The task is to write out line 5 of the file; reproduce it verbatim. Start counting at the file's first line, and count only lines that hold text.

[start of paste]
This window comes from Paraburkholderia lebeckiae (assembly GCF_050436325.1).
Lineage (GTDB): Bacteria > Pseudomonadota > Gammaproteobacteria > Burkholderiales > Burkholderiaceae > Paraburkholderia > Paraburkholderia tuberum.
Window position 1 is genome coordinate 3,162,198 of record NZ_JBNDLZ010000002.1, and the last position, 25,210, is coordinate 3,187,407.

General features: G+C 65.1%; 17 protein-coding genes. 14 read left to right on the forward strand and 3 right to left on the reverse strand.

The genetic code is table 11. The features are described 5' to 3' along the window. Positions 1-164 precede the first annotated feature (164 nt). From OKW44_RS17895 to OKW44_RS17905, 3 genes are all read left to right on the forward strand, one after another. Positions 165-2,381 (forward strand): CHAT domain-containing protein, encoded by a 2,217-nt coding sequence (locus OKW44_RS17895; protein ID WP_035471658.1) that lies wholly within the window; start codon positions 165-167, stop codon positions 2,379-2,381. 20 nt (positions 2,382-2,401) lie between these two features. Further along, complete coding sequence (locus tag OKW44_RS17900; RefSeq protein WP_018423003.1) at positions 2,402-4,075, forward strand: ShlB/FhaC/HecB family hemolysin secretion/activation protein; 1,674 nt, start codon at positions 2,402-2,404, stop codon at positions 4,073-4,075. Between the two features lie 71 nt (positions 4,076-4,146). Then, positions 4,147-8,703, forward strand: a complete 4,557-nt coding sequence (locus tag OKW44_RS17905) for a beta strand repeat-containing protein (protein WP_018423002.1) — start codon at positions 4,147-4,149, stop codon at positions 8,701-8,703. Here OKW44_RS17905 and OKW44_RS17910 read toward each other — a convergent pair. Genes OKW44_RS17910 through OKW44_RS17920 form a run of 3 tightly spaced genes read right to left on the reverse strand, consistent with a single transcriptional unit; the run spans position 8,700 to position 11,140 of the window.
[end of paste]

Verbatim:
The genetic code is table 11. The features are described 5' to 3' along the window. Positions 1-164 precede the first annotated feature (164 nt). From OKW44_RS17895 to OKW44_RS17905, 3 genes are all read left to right on the forward strand, one after another. Positions 165-2,381 (forward strand): CHAT domain-containing protein, encoded by a 2,217-nt coding sequence (locus OKW44_RS17895; protein ID WP_035471658.1) that lies wholly within the window; start codon positions 165-167, stop codon positions 2,379-2,381. 20 nt (positions 2,382-2,401) lie between these two features. Further along, complete coding sequence (locus tag OKW44_RS17900; RefSeq protein WP_018423003.1) at positions 2,402-4,075, forward strand: ShlB/FhaC/HecB family hemolysin secretion/activation protein; 1,674 nt, start codon at positions 2,402-2,404, stop codon at positions 4,073-4,075. Between the two features lie 71 nt (positions 4,076-4,146). Then, positions 4,147-8,703, forward strand: a complete 4,557-nt coding sequence (locus tag OKW44_RS17905) for a beta strand repeat-containing protein (protein WP_018423002.1) — start codon at positions 4,147-4,149, stop codon at positions 8,701-8,703. Here OKW44_RS17905 and OKW44_RS17910 read toward each other — a convergent pair. Genes OKW44_RS17910 through OKW44_RS17920 form a run of 3 tightly spaced genes read right to left on the reverse strand, consistent with a single transcriptional unit; the run spans position 8,700 to position 11,140 of the window.